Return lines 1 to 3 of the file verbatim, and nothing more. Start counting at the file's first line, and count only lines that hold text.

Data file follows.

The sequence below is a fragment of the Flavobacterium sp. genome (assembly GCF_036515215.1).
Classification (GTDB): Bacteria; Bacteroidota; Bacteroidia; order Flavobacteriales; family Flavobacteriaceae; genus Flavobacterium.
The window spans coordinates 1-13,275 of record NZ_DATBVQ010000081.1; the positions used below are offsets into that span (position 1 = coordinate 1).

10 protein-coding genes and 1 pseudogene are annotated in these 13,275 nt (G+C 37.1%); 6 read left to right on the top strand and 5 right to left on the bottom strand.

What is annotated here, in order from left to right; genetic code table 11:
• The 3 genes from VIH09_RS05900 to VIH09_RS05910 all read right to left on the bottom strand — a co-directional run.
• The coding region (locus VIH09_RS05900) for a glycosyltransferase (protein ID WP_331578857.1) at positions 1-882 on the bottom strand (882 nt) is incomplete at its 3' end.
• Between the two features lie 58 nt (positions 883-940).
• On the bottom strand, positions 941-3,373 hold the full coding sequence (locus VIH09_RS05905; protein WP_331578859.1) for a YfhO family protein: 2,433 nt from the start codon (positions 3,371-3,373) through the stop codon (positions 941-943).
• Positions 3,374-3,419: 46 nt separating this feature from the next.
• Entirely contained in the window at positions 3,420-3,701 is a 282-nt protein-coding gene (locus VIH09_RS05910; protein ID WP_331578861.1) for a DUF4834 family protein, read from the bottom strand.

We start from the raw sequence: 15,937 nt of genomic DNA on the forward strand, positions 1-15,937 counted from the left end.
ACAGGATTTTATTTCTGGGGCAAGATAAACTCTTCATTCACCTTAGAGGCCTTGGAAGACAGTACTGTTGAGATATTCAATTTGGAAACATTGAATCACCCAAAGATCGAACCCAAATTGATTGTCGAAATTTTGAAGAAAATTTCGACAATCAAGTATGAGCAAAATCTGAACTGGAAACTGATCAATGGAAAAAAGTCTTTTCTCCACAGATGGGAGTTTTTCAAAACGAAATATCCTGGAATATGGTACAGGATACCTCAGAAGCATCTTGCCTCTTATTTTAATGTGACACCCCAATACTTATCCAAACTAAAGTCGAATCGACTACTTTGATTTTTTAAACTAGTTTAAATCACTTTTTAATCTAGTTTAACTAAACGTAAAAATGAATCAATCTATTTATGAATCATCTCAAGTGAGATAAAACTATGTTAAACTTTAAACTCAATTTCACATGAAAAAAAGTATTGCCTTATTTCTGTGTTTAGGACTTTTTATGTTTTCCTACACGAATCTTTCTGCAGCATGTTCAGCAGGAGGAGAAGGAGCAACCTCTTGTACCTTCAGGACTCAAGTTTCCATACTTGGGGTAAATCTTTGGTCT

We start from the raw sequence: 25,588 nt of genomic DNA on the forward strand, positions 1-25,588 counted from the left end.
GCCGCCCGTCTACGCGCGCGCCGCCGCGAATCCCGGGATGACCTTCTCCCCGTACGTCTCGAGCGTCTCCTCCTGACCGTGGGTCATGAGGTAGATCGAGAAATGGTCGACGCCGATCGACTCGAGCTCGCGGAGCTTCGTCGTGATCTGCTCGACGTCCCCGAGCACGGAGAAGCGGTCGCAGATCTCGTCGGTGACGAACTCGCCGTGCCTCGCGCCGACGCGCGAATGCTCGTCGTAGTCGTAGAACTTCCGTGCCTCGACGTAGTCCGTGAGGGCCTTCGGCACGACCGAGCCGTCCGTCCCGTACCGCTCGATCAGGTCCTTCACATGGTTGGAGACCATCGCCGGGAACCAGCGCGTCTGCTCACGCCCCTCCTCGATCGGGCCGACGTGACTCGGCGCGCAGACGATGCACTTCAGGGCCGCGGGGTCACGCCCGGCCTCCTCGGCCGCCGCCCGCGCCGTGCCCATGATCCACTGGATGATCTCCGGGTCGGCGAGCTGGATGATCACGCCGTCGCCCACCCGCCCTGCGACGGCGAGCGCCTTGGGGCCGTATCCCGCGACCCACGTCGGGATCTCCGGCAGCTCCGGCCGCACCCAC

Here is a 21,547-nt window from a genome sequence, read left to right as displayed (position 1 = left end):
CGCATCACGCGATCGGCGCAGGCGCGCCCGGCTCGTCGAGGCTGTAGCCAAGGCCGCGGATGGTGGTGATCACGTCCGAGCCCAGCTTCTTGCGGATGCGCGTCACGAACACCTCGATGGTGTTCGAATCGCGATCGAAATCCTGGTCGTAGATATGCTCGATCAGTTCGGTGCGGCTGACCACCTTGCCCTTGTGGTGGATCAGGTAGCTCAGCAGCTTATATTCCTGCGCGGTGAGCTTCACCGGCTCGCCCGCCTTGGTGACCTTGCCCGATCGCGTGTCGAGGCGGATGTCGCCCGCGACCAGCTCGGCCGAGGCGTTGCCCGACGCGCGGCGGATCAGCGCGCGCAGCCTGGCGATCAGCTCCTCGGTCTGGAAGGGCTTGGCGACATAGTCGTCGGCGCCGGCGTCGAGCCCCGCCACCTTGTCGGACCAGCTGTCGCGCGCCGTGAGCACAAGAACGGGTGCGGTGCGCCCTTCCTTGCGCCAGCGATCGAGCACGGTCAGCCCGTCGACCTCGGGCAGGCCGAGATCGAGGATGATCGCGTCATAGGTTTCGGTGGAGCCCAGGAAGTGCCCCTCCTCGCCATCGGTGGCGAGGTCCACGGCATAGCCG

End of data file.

The sequence below is a fragment of the Flavobacterium sp. genome (assembly GCF_036515215.1).
Classification (GTDB): Bacteria; Bacteroidota; Bacteroidia; order Flavobacteriales; family Flavobacteriaceae; genus Flavobacterium.
The window spans coordinates 1-13,275 of record NZ_DATBVQ010000081.1; the positions used below are offsets into that span (position 1 = coordinate 1).